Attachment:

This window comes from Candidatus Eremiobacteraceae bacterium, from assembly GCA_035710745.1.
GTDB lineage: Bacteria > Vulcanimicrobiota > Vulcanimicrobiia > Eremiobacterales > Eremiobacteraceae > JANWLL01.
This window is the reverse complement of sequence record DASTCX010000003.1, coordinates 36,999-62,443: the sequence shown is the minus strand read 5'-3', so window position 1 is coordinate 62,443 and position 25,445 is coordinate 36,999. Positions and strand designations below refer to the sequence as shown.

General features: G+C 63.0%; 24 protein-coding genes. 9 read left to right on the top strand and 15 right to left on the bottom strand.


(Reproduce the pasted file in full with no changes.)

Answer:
This window comes from Candidatus Eremiobacteraceae bacterium, from assembly GCA_035710745.1.
GTDB lineage: Bacteria > Vulcanimicrobiota > Vulcanimicrobiia > Eremiobacterales > Eremiobacteraceae > JANWLL01.
This window is the reverse complement of sequence record DASTCX010000003.1, coordinates 36,999-62,443: the sequence shown is the minus strand read 5'-3', so window position 1 is coordinate 62,443 and position 25,445 is coordinate 36,999. Positions and strand designations below refer to the sequence as shown.

General features: G+C 63.0%; 24 protein-coding genes. 9 read left to right on the top strand and 15 right to left on the bottom strand.